Since milk blebs and blisters are often caused by issues with baby’s latch or milk oversupply, it could be helpful to work with a lactation consultant, says Kishbaugh. “Proper latch is key!” she says. “If baby is having issues with weight gain or Mom is having pain, I’d highly recommend in-person evaluation to check baby’s latch… Things like good hygiene, avoiding oversupply and not wearing restrictive clothing can be beneficial as well.” O’Connor also suggests having baby evaluated for oral ties, such as a tongue tie.

When to Reach Out to Your Doctor

Again, most milk blebs do get better on their own or with at-home treatment. But Huppert says you should reach out to your provider if things don’t improve within a week or if you notice milk getting backed up behind the blister. “Providers can use a sterile needle to open the area and help milk to flow,” she says. (Don’t try this on your own—it could lead to infection.)

If you notice any signs of mastitis—including a fever, chills, tenderness or pain in the breasts—Huppert recommends giving your provider a call immediately.

While milk blebs aren’t fun, they’re usually temporary annoyances. But if it’s bothering you—or you have any questions at all—definitely reach out to a lactation consultant or doctor for personalized advice.

Please note: The Bump and the materials and information it contains are not intended to, and do not constitute, medical or other health advice or diagnosis and should not be used as such. You should always consult with a qualified physician or health professional about your specific circumstances.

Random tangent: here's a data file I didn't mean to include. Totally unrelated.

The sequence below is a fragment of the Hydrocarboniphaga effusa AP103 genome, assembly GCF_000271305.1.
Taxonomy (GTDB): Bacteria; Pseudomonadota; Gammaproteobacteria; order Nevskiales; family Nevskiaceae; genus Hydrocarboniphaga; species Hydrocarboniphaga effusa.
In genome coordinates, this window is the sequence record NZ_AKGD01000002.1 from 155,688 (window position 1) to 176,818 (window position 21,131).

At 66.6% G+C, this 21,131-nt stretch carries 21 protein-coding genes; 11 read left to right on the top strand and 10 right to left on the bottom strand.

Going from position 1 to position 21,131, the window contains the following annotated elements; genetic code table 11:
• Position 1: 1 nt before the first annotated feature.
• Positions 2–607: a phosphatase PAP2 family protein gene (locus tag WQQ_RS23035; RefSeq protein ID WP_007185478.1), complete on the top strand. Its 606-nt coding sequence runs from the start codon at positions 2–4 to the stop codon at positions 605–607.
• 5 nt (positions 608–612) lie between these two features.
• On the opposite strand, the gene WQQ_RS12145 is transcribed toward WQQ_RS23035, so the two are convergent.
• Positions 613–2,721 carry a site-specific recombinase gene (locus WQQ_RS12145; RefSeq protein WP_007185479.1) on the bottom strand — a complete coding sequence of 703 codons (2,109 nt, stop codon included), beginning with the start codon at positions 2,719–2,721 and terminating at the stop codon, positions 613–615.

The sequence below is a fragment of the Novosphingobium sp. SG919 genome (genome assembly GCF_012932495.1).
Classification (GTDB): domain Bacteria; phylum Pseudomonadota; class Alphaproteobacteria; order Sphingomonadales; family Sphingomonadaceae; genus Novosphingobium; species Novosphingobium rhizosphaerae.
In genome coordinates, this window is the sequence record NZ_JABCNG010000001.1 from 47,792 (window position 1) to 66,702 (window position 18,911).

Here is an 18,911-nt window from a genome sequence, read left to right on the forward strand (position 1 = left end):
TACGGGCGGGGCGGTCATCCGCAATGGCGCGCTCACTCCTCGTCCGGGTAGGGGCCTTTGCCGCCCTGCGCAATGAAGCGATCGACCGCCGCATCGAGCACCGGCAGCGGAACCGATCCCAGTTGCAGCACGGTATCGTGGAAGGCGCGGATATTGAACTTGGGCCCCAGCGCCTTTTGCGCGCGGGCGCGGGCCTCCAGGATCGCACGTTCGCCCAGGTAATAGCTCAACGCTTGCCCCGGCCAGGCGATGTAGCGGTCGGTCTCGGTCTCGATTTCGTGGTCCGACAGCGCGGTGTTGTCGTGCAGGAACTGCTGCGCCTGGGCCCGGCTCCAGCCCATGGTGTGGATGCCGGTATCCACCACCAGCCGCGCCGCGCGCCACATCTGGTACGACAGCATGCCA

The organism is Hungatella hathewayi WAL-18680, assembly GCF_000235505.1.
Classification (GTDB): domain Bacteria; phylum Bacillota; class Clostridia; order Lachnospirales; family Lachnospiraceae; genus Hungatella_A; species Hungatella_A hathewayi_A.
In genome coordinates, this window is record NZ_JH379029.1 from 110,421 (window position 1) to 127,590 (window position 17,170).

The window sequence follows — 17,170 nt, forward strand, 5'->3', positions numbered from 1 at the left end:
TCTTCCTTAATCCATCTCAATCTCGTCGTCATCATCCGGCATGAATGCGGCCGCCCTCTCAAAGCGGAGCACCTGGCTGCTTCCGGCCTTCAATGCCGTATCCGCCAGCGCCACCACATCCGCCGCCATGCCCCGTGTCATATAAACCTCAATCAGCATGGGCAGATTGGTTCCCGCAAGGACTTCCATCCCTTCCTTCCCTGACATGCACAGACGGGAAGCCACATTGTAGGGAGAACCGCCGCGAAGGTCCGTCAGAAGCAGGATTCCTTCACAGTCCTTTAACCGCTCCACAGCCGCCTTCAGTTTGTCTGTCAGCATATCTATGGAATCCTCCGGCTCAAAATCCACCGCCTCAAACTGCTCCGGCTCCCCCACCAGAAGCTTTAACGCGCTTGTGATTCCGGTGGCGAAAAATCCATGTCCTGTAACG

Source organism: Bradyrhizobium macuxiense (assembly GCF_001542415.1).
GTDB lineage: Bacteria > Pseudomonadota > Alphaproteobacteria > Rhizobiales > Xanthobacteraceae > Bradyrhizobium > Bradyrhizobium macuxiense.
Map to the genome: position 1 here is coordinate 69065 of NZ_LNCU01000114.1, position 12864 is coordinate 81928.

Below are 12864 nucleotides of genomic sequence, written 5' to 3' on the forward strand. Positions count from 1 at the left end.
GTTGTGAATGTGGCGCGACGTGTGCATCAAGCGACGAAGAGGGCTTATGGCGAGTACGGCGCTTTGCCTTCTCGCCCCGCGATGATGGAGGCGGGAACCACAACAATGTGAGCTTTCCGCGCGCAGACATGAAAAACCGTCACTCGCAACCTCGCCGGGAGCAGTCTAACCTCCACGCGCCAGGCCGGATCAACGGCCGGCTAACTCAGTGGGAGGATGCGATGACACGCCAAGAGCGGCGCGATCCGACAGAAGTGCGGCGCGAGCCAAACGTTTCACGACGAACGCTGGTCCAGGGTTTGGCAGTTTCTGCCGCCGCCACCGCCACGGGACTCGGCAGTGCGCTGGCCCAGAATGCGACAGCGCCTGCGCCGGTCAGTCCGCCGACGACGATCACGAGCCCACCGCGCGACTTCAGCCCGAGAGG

Sources

Rebekah Huppert, IBCLC, RN, BSN, is a lactation consultant at the Mayo Clinic.

Jennie Kishbaugh, RN, BSN, CBC, is a certified breastfeeding counselor at Corewell Health.

Leigh Anne O’Connor, IBCLC, LCCE, is a New York City-based lactation consultant and La Leche League leader. She is a past president of the New York Lactation Consultant Association.

Jennifer Wider, MD, is a nationally renowned women’s health expert, author and radio host. She received her medical degree from the Mount Sinai School of Medicine in New York City.

Cleveland Clinic, Milk Bleb, September 2022